Despite progress, in many ways the United States remains a nation of haves and have-nots when it comes to income, education and health. And it remains divided on critical issues including race, gender and sexuality.
WDET-FM (101.9 FM), Detroit’s public radio station, plans to examine these modern issues of inequality through the lens of history with Created Equal, a new podcast launching Nov. 18.
Created Equal will be co-hosted by Pulitzer prize-winning commentator Stephen Henderson and award-winning audio producer/journalist Laura Weber-Davis.
Each of the season’s six 20-minute episodes will fuse insights from the hosts and subject matter experts with human-driven storytelling that explores the origins and impact of various forms of inequity that we are grappling with today.
"Inequality is an important American issue, maybe the American issue,” said Henderson. “And using the lens of history, we can tell great, unexpected stories about where we are with inequality today. As a podcast, Created Equal is an engaging team sport and an opportunity to talk about issues of inequality with listeners, rather than at them."
Music will play a leading role in each episode, not only setting the scene of the central story but also driving the narrative and creating an emotional pathway for the listener to enter and connect with the subjects at its core. All of the music heard in the podcast is composed by or in partnership with Detroit artists and overseen by producer/engineer Sam Beaubien.
“Our goal is to spark conversations about these issues of inequality in the community and in schools,” said Weber-Davis. “Talking about inequality is the only way to create equality.”
Created Equal will be available on iTunes, Google Play and wherever podcasts are available on Fridays beginning Nov. 18.
Henderson is the editorial page editor at The Detroit Free Press and was awarded the Pulitzer Prize for Commentary and National Association of Black Journalists’ Journalist of the Year award in 2014. He currently hosts WDET’s daily talk show Detroit Today. Henderson is also the host of Detroit Public Television’s American Black Journal and co-host of their weekly public affairs program MI Week.
Weber-Davis is the lead producer and occasional co-host of WDET's Detroit Today. She holds a master’s of journalism from the University of Southern California. Davis has a passion for both history and sound-rich storytelling. She previously led WDET’s highly impactful multimedia series examining Detroit’s food economy, produced in partnership with WNYC. Weber-Davis is a former editor of The Smoking Section, a hip-hop and urban culture blog, and her passion for music is evident in her sound-rich features.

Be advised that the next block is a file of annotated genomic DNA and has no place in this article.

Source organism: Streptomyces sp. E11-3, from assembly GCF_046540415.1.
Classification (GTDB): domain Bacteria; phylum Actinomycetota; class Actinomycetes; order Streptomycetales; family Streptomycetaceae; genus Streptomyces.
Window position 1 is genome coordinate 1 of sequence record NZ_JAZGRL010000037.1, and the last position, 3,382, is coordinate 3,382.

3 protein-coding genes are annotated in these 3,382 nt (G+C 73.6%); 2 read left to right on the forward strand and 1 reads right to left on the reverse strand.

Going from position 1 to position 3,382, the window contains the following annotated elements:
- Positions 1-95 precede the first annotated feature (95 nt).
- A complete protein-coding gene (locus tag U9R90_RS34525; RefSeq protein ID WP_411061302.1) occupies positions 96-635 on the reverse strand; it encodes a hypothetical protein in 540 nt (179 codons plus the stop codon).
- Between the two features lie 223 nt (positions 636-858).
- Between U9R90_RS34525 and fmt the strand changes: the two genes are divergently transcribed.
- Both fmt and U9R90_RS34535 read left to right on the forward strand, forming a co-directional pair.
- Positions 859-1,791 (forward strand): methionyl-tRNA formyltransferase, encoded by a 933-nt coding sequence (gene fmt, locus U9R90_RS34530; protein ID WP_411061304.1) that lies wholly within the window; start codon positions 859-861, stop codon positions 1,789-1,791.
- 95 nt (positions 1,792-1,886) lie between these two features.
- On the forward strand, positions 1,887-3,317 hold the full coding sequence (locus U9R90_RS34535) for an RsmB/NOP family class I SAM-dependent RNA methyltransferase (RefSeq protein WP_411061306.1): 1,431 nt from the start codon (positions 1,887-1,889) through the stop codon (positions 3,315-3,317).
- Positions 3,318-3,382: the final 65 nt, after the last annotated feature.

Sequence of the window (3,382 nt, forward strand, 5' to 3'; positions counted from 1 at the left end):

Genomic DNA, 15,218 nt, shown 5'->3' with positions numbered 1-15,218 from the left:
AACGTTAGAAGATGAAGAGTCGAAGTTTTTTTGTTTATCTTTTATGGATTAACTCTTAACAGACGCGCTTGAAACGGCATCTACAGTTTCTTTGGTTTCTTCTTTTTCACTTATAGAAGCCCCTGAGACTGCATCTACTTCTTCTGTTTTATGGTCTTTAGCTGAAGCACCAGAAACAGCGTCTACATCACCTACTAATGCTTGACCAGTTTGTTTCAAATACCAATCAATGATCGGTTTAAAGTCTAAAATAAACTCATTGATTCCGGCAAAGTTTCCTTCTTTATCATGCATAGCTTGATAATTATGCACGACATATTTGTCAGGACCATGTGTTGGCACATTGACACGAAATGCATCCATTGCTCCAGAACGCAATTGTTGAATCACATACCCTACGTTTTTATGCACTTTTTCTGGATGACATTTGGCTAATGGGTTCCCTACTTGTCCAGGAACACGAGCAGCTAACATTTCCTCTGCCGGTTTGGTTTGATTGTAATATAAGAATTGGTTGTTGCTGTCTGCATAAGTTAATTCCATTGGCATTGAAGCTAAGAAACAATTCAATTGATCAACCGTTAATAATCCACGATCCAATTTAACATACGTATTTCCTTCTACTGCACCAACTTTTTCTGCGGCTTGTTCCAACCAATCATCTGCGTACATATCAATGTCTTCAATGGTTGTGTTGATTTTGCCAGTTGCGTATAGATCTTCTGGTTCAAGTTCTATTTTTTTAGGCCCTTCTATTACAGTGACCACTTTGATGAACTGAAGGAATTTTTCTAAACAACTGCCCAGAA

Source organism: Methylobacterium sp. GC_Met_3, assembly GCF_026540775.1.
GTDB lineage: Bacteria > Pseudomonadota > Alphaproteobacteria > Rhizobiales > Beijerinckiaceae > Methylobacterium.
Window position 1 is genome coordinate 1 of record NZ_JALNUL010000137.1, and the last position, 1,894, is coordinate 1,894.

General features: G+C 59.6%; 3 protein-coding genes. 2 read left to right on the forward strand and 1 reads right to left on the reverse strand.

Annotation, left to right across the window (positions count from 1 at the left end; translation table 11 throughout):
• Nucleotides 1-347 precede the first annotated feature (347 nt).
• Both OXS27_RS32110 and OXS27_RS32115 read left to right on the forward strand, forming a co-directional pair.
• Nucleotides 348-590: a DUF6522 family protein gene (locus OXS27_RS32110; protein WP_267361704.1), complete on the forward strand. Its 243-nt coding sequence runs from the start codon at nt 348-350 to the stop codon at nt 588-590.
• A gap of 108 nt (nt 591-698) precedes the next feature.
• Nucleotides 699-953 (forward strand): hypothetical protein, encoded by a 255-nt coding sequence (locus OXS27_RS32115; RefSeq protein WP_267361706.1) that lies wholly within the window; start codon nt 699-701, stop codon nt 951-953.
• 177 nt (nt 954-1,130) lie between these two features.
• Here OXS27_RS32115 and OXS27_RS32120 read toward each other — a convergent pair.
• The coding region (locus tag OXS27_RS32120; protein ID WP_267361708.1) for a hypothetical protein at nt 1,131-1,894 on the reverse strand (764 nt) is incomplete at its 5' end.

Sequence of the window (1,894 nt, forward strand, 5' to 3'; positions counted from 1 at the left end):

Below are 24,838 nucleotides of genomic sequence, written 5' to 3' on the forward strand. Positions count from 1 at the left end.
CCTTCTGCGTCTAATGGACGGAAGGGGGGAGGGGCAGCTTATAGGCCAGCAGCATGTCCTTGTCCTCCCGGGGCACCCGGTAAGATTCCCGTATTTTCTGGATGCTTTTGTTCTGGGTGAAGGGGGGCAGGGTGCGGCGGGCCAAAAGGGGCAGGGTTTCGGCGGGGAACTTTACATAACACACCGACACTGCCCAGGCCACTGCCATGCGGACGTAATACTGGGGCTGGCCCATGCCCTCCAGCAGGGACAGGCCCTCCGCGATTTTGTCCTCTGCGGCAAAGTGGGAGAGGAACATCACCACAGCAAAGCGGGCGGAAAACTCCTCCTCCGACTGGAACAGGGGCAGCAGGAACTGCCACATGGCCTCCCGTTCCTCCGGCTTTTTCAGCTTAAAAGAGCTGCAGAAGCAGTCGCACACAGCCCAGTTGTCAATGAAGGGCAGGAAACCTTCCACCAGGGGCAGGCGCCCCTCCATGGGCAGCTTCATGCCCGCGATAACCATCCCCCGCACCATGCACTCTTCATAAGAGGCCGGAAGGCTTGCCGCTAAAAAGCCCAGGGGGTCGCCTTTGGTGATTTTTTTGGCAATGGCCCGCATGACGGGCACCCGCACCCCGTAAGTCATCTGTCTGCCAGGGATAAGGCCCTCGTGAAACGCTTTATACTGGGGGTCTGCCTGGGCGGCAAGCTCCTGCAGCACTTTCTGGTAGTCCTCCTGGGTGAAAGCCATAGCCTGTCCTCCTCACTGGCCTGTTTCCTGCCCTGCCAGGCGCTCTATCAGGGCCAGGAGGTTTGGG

Beaubien is an accomplished musical composer, performer and founder of the band Will Sessions. He has worked with nationally acclaimed artists including Eminem, Mayer Hawthorne and George Clinton. His work has been featured in national advertising for a range of clients including Chrysler, Ford and Gillette.
WDET is Detroit’s public radio station and a community service of Wayne State University, serving a growing audience of over 200,000 weekly listeners in Southeast Michigan. Its mission is to serve an engaged, diverse and curious audience through trusted news, inclusive conversations and cultural experiences that empower the Detroit region to move forward. WDET produces 60 hours of award-winning local programming each week in addition to broadcasting and contributing to nationally syndicated shows from NPR and other trusted news and information providers. WDET can be heard on air at 101.9FM and online at wdet.org.
Created Equal joins WDET's collection of original and diverse podcasts including Twisted Storytellers, hosted by Satori Shakoor, and Beginning of the End, hosted by Alex Trajano.
Created Equal is part of WDET’s commitment to the Detroit Journalism Cooperative (DJC), a partnership including Detroit Public Television (DPTV), Michigan Radio, The Center for Michigan’s Bridge Magazine, and New Michigan Media, a partnership of ethnic and minority newspapers. Originally formed to report on the city’s entry into and emergence from municipal bankruptcy, the DJC has spent the last year examining the crossroads of Detroit’s racial, economic and social issues through a multimedia series titled The Intersection. The partners’ work can be viewed at detroitjournalism.com.
Support for the DJC and this project comes from the Corporation for Public Broadcasting, The John S. and James L. Knight Foundation, Renaissance Journalism’s Michigan Reporting Initiative, and the Ford Foundation.